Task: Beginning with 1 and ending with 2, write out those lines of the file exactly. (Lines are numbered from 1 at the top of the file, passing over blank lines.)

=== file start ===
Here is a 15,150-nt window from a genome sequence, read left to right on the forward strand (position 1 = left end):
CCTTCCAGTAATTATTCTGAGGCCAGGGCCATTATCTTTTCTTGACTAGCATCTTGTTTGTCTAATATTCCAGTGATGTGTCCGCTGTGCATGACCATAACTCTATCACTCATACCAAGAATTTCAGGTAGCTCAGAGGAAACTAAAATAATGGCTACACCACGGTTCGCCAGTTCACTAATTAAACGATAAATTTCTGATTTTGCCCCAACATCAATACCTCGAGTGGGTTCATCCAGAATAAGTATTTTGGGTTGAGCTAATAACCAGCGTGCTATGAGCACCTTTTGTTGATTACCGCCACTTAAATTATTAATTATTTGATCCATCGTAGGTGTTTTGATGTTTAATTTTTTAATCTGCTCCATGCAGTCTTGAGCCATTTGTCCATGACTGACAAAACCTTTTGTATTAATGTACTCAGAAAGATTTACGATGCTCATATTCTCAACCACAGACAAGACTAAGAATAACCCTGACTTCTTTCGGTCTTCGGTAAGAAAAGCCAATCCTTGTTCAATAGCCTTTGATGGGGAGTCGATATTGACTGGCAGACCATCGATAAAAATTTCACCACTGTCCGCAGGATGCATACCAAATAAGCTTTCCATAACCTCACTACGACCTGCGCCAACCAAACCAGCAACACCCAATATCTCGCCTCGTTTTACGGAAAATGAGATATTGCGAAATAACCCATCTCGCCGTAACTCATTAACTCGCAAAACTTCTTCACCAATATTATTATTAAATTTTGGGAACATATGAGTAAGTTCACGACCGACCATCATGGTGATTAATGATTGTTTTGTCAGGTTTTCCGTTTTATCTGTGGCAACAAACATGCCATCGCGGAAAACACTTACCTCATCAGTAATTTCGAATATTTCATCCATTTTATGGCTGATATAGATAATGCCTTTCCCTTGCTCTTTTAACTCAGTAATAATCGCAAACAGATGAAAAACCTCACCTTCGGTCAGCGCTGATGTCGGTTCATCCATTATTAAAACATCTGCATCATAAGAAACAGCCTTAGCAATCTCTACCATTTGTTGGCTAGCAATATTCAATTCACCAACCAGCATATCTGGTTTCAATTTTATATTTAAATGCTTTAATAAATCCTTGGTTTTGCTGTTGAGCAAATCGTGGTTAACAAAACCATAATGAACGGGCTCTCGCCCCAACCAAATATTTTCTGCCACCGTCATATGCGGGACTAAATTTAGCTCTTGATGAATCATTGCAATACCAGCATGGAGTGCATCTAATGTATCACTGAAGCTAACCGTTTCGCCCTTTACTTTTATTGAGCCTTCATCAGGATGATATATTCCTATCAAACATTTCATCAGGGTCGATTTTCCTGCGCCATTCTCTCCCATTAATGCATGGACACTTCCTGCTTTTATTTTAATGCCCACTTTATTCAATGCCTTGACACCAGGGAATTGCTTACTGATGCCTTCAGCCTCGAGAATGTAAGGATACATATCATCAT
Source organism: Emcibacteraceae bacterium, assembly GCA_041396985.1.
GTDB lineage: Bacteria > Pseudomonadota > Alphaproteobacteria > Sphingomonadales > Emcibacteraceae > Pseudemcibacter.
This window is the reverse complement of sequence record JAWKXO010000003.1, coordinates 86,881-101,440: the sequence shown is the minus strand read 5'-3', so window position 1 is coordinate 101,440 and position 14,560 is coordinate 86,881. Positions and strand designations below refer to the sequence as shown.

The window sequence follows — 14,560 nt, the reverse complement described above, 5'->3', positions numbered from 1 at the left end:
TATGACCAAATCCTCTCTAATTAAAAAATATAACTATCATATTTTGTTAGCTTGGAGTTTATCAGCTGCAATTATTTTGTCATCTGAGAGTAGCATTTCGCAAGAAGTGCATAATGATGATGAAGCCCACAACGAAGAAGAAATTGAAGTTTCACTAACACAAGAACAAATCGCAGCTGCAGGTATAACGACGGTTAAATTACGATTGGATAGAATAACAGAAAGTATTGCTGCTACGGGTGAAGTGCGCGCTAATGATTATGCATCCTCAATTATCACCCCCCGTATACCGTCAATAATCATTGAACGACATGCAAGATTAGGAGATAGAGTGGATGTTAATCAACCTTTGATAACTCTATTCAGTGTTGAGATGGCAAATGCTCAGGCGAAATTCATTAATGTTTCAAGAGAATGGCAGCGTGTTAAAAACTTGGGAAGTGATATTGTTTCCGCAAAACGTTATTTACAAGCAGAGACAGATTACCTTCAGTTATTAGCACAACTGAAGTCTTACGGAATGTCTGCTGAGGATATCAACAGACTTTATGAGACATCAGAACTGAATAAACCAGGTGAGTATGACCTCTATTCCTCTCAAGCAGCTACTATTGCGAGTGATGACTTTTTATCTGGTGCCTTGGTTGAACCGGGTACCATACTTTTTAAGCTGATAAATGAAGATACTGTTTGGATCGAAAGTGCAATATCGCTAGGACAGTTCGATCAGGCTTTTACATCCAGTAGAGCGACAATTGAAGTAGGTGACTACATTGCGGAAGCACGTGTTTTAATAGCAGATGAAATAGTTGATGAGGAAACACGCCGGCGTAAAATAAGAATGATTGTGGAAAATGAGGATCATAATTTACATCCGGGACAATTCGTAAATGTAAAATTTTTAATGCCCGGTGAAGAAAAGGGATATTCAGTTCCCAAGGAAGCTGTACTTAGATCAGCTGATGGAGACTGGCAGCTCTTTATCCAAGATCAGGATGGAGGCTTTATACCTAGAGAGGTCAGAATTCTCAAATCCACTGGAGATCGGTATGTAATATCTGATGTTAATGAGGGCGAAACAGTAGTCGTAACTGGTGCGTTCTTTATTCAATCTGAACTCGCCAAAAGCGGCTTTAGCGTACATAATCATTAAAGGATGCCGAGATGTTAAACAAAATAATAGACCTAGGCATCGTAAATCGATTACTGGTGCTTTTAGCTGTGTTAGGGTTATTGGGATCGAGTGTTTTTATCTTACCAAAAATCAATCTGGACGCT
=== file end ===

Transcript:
Here is a 15,150-nt window from a genome sequence, read left to right on the forward strand (position 1 = left end):
CCTTCCAGTAATTATTCTGAGGCCAGGGCCATTATCTTTTCTTGACTAGCATCTTGTTTGTCTAATATTCCAGTGATGTGTCCGCTGTGCATGACCATAACTCTATCACTCATACCAAGAATTTCAGGTAGCTCAGAGGAAACTAAAATAATGGCTACACCACGGTTCGCCAGTTCACTAATTAAACGATAAATTTCTGATTTTGCCCCAACATCAATACCTCGAGTGGGTTCATCCAGAATAAGTATTTTGGGTTGAGCTAATAACCAGCGTGCTATGAGCACCTTTTGTTGATTACCGCCACTTAAATTATTAATTATTTGATCCATCGTAGGTGTTTTGATGTTTAATTTTTTAATCTGCTCCATGCAGTCTTGAGCCATTTGTCCATGACTGACAAAACCTTTTGTATTAATGTACTCAGAAAGATTTACGATGCTCATATTCTCAACCACAGACAAGACTAAGAATAACCCTGACTTCTTTCGGTCTTCGGTAAGAAAAGCCAATCCTTGTTCAATAGCCTTTGATGGGGAGTCGATATTGACTGGCAGACCATCGATAAAAATTTCACCACTGTCCGCAGGATGCATACCAAATAAGCTTTCCATAACCTCACTACGACCTGCGCCAACCAAACCAGCAACACCCAATATCTCGCCTCGTTTTACGGAAAATGAGATATTGCGAAATAACCCATCTCGCCGTAACTCATTAACTCGCAAAACTTCTTCACCAATATTATTATTAAATTTTGGGAACATATGAGTAAGTTCACGACCGACCATCATGGTGATTAATGATTGTTTTGTCAGGTTTTCCGTTTTATCTGTGGCAACAAACATGCCATCGCGGAAAACACTTACCTCATCAGTAATTTCGAATATTTCATCCATTTTATGGCTGATATAGATAATGCCTTTCCCTTGCTCTTTTAACTCAGTAATAATCGCAAACAGATGAAAAACCTCACCTTCGGTCAGCGCTGATGTCGGTTCATCCATTATTAAAACATCTGCATCATAAGAAACAGCCTTAGCAATCTCTACCATTTGTTGGCTAGCAATATTCAATTCACCAACCAGCATATCTGGTTTCAATTTTATATTTAAATGCTTTAATAAATCCTTGGTTTTGCTGTTGAGCAAATCGTGGTTAACAAAACCATAATGAACGGGCTCTCGCCCCAACCAAATATTTTCTGCCACCGTCATATGCGGGACTAAATTTAGCTCTTGATGAATCATTGCAATACCAGCATGGAGTGCATCTAATGTATCACTGAAGCTAACCGTTTCGCCCTTTACTTTTATTGAGCCTTCATCAGGATGATATATTCCTATCAAACATTTCATCAGGGTCGATTTTCCTGCGCCATTCTCTCCCATTAATGCATGGACACTTCCTGCTTTTATTTTAATGCCCACTTTATTCAATGCCTTGACACCAGGGAATTGCTTACTGATGCCTTCAGCCTCGAGAATGTAAGGATACATATCATCAT